There you have it. Regardless of the software you use (if any), you can add the Unexpected Requests and Impediments story to your sprint backlog. You can use the data it generates to gain knowledge and take corrective action.

What are your thoughts? Have you used something like this in your own team? Please share your thoughts!

Photo from Kyle Pearson on flickr

A Response to Marty Cagan’s “Product Management vs. Product Marketing”

Although over 6-1/2 years old, Marty Cagan’s “Product Management vs. Product Marketing” remains the Silicon Valley Product Group’s top blog article. (It’s entirely possible, of course, that it’s popularity is self-reinforced due to its prominent position on the SVPG home page…) While I generally agree with Marty’s premise and proposed solution, I believe that the article was written primarily from a Waterfall perspective and that an Agile perspective offers a better way out.
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Congrats to the StubHub Labs team!

I’ve been coaching the StubHub Labs team on Agile, Scrum, and Kanban principles and practices since last July ’13. They got a nice shout-out on eBay’s corporate blog yesterday…

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Strongly Recommended Agile Learning Resources

One of the things that I think holds Scrum teams back from being successful is that they often learn about the Scrum process but don’t learn about Agile culture or infrastructure. Because Scrum is a system that relies on all of it’s parts, failure to master Agile culture and infrastructure means that companies will also fail to master Scrum. This failure is unbelievably costly for companies and teams: “average” teams deliver only a 35% improvement over Waterfall, while properly coached teams deliver 300-400% improvements. I’ve seen this myself in my time working with Scrum teams at Atomic Online: once a team got properly coached and running, we were at least 3-4x as fast as when we started. This is rare, too: I have not yet worked with a team that has outperformed the teams I worked with at Atomic Online.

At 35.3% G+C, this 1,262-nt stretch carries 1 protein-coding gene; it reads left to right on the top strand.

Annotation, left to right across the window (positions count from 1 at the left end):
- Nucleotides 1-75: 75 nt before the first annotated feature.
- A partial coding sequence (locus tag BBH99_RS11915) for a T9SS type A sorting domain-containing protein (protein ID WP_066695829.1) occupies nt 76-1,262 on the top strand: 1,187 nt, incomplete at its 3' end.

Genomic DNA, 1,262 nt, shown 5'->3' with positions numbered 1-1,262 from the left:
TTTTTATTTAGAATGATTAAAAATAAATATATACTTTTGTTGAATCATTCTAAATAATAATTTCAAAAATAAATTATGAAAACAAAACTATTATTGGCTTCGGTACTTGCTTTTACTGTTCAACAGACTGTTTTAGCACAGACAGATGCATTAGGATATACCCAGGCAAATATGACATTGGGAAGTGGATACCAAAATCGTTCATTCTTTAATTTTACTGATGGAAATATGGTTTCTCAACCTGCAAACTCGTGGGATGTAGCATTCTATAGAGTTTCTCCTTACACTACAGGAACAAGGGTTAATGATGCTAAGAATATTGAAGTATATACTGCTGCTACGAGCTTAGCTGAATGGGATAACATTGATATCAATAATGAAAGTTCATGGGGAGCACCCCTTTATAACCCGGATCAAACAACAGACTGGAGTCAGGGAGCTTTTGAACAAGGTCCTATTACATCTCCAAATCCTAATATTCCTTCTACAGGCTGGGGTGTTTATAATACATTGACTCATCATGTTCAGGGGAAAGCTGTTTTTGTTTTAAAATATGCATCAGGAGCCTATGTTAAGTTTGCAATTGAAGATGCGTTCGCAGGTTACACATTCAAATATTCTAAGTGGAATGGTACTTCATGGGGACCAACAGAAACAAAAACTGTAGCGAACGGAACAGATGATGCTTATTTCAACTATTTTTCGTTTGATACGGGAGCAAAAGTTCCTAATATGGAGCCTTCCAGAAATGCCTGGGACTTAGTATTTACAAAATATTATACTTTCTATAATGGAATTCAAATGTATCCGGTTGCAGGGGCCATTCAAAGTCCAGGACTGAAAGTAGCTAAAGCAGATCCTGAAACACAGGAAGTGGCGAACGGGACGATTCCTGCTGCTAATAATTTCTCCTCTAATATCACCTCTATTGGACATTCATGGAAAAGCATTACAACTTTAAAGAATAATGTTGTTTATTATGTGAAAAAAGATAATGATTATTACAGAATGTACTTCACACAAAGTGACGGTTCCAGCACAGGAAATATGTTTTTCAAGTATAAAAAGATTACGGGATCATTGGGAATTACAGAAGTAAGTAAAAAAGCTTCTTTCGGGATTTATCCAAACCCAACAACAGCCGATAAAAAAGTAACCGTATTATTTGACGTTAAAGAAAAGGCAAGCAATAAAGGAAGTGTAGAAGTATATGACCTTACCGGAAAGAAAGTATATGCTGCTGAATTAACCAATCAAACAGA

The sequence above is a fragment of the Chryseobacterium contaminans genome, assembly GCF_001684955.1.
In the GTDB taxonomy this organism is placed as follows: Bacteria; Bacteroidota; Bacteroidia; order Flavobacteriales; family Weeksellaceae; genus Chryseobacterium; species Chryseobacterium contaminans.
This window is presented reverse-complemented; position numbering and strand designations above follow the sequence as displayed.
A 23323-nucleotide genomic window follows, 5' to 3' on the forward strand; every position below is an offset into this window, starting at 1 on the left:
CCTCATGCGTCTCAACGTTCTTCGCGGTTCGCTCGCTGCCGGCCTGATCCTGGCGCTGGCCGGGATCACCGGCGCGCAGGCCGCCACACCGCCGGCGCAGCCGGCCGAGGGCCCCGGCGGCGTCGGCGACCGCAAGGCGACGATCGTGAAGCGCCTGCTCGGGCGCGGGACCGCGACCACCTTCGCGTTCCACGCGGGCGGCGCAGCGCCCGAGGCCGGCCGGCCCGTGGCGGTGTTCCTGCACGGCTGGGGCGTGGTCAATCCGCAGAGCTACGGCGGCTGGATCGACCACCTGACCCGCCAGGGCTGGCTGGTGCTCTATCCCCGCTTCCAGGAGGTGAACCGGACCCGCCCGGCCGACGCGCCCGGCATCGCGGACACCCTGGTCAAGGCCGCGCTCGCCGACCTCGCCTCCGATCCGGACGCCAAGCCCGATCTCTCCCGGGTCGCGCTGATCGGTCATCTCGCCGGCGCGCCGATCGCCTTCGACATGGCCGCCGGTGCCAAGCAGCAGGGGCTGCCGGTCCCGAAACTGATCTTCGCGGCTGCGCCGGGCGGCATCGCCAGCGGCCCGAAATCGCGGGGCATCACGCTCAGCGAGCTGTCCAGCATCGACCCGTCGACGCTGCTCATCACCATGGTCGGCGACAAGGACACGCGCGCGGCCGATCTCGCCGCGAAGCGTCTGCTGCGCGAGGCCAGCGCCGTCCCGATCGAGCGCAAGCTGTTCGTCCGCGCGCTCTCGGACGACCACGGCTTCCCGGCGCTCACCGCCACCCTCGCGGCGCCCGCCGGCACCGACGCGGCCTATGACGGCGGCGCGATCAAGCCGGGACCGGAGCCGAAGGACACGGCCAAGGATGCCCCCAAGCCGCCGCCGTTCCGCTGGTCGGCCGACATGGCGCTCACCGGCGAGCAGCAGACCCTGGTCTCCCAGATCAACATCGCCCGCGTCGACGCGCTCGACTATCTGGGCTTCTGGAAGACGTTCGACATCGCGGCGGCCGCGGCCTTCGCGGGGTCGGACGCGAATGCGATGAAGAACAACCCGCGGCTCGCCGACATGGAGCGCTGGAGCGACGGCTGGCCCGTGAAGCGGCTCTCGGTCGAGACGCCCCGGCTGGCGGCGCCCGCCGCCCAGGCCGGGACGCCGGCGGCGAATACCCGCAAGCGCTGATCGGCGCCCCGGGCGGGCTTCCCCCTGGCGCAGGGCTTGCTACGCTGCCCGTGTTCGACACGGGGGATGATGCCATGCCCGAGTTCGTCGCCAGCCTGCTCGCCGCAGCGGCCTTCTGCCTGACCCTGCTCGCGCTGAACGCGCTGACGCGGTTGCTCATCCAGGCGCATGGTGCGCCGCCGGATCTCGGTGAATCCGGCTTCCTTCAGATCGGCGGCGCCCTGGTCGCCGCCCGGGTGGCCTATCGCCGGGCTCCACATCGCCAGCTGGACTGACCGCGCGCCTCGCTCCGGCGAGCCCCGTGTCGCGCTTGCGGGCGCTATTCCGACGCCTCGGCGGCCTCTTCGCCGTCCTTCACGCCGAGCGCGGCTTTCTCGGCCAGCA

I think we owe it to ourselves as members of Scrum team to learn about and embrace Agile principles. This is hard to do without a “sensei” (a well-experienced Agile leader) who can can conduct gemba walks with incumbent leadership to bring about organizational transformation. In lieu of that, though, here are some resources that I hope can help to at least illustrate the difference between a true Agile/Scrum/Kanban environment and a waterfall environment that has adopted a few Scrum processes.

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Mary Poppendieck’s “The Tyranny of ‘The Plan’”

A couple of years ago, my former manager David Denton forwarded me a recorded presentation by Mary Poppendieck, a leading Agile software development expert and co-author of the popular book “Leading Lean Software Development: Results Are not the Point.

Watching the video on the InfoQ website is a bit kludgey and Mary has lots of wonderful details that are worth hearing. So, with Mary’s permission, I’ve had the video transcribed and included her slides in context. I hope that this will make this very useful knowledge easier to find and learn from. Mary, thanks again.

I’ve eschewed block-quote formatting as it made this transcript a little harder to read. I’ve also edited slightly for readability. Otherwise, everything beyond this point is Mary’s work.

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The Customer is the Marshmallow

Spaghetti and Twine